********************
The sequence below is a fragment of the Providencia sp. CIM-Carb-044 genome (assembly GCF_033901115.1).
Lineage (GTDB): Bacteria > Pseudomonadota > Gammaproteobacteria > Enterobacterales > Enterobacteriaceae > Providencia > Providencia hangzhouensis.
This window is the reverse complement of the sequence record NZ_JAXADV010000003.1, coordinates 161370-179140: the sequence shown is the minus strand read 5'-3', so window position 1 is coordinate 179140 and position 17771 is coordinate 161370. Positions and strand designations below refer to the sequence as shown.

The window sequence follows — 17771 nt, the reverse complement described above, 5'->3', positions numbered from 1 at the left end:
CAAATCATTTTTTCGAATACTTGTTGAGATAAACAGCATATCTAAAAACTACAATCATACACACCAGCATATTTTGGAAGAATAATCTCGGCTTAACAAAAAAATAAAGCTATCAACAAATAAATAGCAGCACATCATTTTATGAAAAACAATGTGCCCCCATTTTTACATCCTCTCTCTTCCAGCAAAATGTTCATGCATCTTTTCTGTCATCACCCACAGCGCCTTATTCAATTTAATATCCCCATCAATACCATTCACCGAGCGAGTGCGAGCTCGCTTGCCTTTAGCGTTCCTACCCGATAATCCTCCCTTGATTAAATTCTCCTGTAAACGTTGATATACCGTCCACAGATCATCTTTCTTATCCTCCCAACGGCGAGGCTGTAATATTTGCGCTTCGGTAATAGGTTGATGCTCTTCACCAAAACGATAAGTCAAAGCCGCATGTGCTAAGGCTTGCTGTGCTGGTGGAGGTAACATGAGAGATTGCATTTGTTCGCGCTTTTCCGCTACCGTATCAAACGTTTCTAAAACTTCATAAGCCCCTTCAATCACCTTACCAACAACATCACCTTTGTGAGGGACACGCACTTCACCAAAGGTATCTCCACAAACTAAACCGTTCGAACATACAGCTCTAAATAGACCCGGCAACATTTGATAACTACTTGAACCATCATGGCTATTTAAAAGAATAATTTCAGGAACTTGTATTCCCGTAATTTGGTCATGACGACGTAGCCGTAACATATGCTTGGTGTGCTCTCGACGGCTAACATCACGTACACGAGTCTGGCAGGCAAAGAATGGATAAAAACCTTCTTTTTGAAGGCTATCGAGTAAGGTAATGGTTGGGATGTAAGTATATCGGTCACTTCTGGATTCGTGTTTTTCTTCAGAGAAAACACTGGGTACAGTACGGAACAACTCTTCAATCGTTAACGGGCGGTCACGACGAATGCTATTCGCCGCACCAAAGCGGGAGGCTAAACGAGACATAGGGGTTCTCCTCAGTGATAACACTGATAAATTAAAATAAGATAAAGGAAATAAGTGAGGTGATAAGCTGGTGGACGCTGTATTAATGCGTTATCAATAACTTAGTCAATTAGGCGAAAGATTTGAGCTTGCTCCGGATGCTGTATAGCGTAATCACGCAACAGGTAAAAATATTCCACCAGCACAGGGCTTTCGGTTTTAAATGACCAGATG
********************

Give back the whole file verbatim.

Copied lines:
The sequence below is a fragment of the Providencia sp. CIM-Carb-044 genome (assembly GCF_033901115.1).
Lineage (GTDB): Bacteria > Pseudomonadota > Gammaproteobacteria > Enterobacterales > Enterobacteriaceae > Providencia > Providencia hangzhouensis.
This window is the reverse complement of the sequence record NZ_JAXADV010000003.1, coordinates 161370-179140: the sequence shown is the minus strand read 5'-3', so window position 1 is coordinate 179140 and position 17771 is coordinate 161370. Positions and strand designations below refer to the sequence as shown.

The window sequence follows — 17771 nt, the reverse complement described above, 5'->3', positions numbered from 1 at the left end:
CAAATCATTTTTTCGAATACTTGTTGAGATAAACAGCATATCTAAAAACTACAATCATACACACCAGCATATTTTGGAAGAATAATCTCGGCTTAACAAAAAAATAAAGCTATCAACAAATAAATAGCAGCACATCATTTTATGAAAAACAATGTGCCCCCATTTTTACATCCTCTCTCTTCCAGCAAAATGTTCATGCATCTTTTCTGTCATCACCCACAGCGCCTTATTCAATTTAATATCCCCATCAATACCATTCACCGAGCGAGTGCGAGCTCGCTTGCCTTTAGCGTTCCTACCCGATAATCCTCCCTTGATTAAATTCTCCTGTAAACGTTGATATACCGTCCACAGATCATCTTTCTTATCCTCCCAACGGCGAGGCTGTAATATTTGCGCTTCGGTAATAGGTTGATGCTCTTCACCAAAACGATAAGTCAAAGCCGCATGTGCTAAGGCTTGCTGTGCTGGTGGAGGTAACATGAGAGATTGCATTTGTTCGCGCTTTTCCGCTACCGTATCAAACGTTTCTAAAACTTCATAAGCCCCTTCAATCACCTTACCAACAACATCACCTTTGTGAGGGACACGCACTTCACCAAAGGTATCTCCACAAACTAAACCGTTCGAACATACAGCTCTAAATAGACCCGGCAACATTTGATAACTACTTGAACCATCATGGCTATTTAAAAGAATAATTTCAGGAACTTGTATTCCCGTAATTTGGTCATGACGACGTAGCCGTAACATATGCTTGGTGTGCTCTCGACGGCTAACATCACGTACACGAGTCTGGCAGGCAAAGAATGGATAAAAACCTTCTTTTTGAAGGCTATCGAGTAAGGTAATGGTTGGGATGTAAGTATATCGGTCACTTCTGGATTCGTGTTTTTCTTCAGAGAAAACACTGGGTACAGTACGGAACAACTCTTCAATCGTTAACGGGCGGTCACGACGAATGCTATTCGCCGCACCAAAGCGGGAGGCTAAACGAGACATAGGGGTTCTCCTCAGTGATAACACTGATAAATTAAAATAAGATAAAGGAAATAAGTGAGGTGATAAGCTGGTGGACGCTGTATTAATGCGTTATCAATAACTTAGTCAATTAGGCGAAAGATTTGAGCTTGCTCCGGATGCTGTATAGCGTAATCACGCAACAGGTAAAAATATTCCACCAGCACAGGGCTTTCGGTTTTAAATGACCAGATG